The Veshas of Lord Jagannathji

This article is copied from the excellent site of Topics for Seekers by Richard Leighton.

Where possible, the description is illustrated by a painting of the Vesha.

 

The word 'vesha' means outfit or costume, in English. The deities on the ratnavedi are dressed in different outfits beginning with mangala arati, the first arati of the day, and ending with ratri pahuda. The dresses are made of cotton and silk, and are adorned with gold ornaments, precious stones, different kinds of flowers, peacock feathers, tulasi leaves and so on. Sandalwood paste, camphor and occasionally masks are used in the daily and periodic rituals. Hands and feet are often added to the vigrahs of the Lord to add to the effect of clothes and masks used for specific veshas.  A few of the major veshas are listed below.

Abakasha Vesha or Tadapa Uttari Vesha

This is done daily, after mangala arati, for the abakash rituals. Abakash is the tooth brushing and bathing ritual. The clothes that are worn by the deities are called 'Tadapa' and 'Uttariya.'

Badasrunghara Vesha

This is a very beautiful vesha. It is done before the night time 'pahuda', when the deities are allowed to take rest. It is therefore the vesha the deities appear in the following morning, for mangala arati. This vesha is mostly made of different kinds of flowers. The Lords are decorated with flowered ornaments known locally in Puri as adhara, jhumpa, gava, chandrika, tilak, alaka, guna, hruda pallava, karapallava and tadaki among others. The Deities also wear many flower garlands, some with tulasi leaves, and silk clothes called khandua.

Chandana Vesha

This vesha is done for 42 days, beginning on Akshaya Trutiya.

Ganapati Vesha or Hati Vesha

On the full moon day of the month of Jyestha, after the bathing ceremony is over, the Deities are dressed in elephant costumes. Lord Jagannath and Lord Balabhadra are made to look like Ganapati, the beloved son of Shiva and Parvati.

Suna Vesha or Bada Tadhau Vesha

On the 11th day of the bright fortnight in the month of Ashada, when the Deities return from the Gundicha Mandir on their chariots, they appear in the Suna (Gold) Vesha. They are are decorated with golden ornaments and wear gold crowns. Lord Jagannath and Lord Balabhada appear with hands and feet made of gold. Lord Jagannath holds a golden chakra in His right hand and a silver conch shell in His left. Lord Balabhadra holds a golden club in His right hand and a golden plough in His left.

Raja Vesha

The same outfit as Suna Vesha, but it is performed on Dussera, Kartik Purnima and Pousa Purnim.

Banabhoji Vesha

On the 10th day of the dark fortnight in the month of Bhadra, the Deities are dressed for a picnic, like the cowherd boys.

Kaliyadalana Vesha

On the 11th day of the dark fortnight of Bhadra, Lord Jagannath is dressed as Krshna in His pastime of killing the serpent Kaliya.

Pralambasura Badha Vesha

On the following day, the 12th day of the dark fortnight of Bhadra, the Deities are dressed to commemorate Lord Balabhadra's pastime of killing the demon Prahlambasura.

Krshna-Balarama Vesha

On the 13th day of the dark fortnight of Bhadra, Lord Jagannath and Lord Balabhadra are dressed very attractively as Lord Krshna and Lord Balarama.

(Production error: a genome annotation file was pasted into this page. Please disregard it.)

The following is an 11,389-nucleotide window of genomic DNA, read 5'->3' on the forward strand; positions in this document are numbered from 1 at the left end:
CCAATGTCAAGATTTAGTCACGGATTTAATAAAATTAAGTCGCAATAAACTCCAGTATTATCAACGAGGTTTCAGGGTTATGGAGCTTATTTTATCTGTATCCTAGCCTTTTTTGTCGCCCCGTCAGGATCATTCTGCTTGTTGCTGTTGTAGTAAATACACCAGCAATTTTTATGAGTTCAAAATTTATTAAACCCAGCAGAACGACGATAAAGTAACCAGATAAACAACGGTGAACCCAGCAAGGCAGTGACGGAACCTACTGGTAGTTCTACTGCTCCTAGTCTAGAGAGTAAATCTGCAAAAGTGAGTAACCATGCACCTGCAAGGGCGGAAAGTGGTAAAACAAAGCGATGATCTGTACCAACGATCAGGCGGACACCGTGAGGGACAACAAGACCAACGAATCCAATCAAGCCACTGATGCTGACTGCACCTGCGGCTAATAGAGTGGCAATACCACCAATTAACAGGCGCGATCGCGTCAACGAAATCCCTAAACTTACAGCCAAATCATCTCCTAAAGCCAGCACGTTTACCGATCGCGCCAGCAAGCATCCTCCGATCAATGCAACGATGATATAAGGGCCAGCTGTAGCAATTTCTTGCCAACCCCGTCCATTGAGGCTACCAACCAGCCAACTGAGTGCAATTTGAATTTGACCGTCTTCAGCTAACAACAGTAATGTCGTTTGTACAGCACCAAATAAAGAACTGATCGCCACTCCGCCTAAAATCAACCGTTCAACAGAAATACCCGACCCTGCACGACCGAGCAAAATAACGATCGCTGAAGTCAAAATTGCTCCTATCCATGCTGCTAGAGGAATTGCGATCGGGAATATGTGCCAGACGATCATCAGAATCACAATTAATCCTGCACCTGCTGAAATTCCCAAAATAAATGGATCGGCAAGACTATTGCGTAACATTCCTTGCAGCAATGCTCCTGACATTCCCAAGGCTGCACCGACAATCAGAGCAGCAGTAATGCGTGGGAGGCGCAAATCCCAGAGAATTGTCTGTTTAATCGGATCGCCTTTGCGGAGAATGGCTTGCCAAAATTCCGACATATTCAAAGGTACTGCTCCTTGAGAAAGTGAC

Bali Vamana Vesha

On the 12th day of the bright fortnight Bhadra, Lord Jagannath is dressed like the dwarf brahmin Vamana, who defeated the demon Bali. Lord carries a parasol and a vessal of water. Vamanadeva was one of the das avatars, the ten incarnations of Lord Vishnu.

Radha-Damodara Vesha

For an entire lunar month, from the 11th day of the bright fortnight of Ashwina to the 10th day of the bright fortnight of Kartika, the Deities are dressed in this vesha. Damodara refers to the lord with a rope tied around His waist, which relates to Krshna's pastimes with Mother Yashoda.

Thiakia Vesha or Laxmi-Narayana Vesha

This vesha is used on the 11th day of the bright fortnight of Kartika.

Bankachula Vesha

Used on the 12th day of the bright fortnight of Kartika.

Adakia Vesha or Trivikrama Vesha

Used on the 13th day of the bright fortnight of Kartika.

Dalikia Vesha or Laxmi Nrisimha Vesha

Used on the 14th day of the bright fortnight of Kartika.

Nagarjuna Vesha

This vesha honors Parasurama, the warrior incarnation. It is used only occasionally. It happens during the month of Kartika, when there are six days of Panchaka. This was done six times in the last 30 years on 11/3/95, 11/16/94, 11/26/93, 11/3/68, 11/16/67 and 11/26/66.

Ghodalagi Vesha

During the period from the 6th day of the bright fortnight of Margasira to the 5th day of the bright fortnight of Magha (Basanta Panchami) the Deities wear winter clothes.

Jamalagi Vesha

From Basanta Panchami to Dola Purnima the Deities wear modified ghoda (winter clothes).

Padma Vesha

It is done on Saturdays or Wednesdays between the new moon day of Magha and Basanta Panchami. 'Padma' means 'lotus,' and the Deities' dresses are made from lotus, sola lace and paper. These dresses are traditionally supplied by the Badachhata Matha. Halva is offered to the Deities when They are in this vesha.  (detailed article from the Daily Pioneer)

Gaja Uddharana Vesha

This vesha is done on the full moon day of the month of Magha. It commemorates the story of Gajendra, the king of the elephants, and the alligator.

 

This article is copied from the excellent site of Topics for Seekers by Richard Leighton.

 

Some interesting videos of rituals at Puri :-

Snana Yatra Vesha of Jaggan-Nathji
Snana Yatra

Gaja Vesha of Shri Jaggan Nathji

Ratha Yatra of the Lord of Puri

Suvarna Vesh of Shri Jaggan-Nathji on the last day of the Ratha Yatra (commentary in Oriya)

Ratha Yatra and Suvarna-Vesh (golden attire) of the Lord on His return to the inner temple (commentary in Hindi)

Gallery of the Lord Shri JagganNathji in His various festive attire.

 

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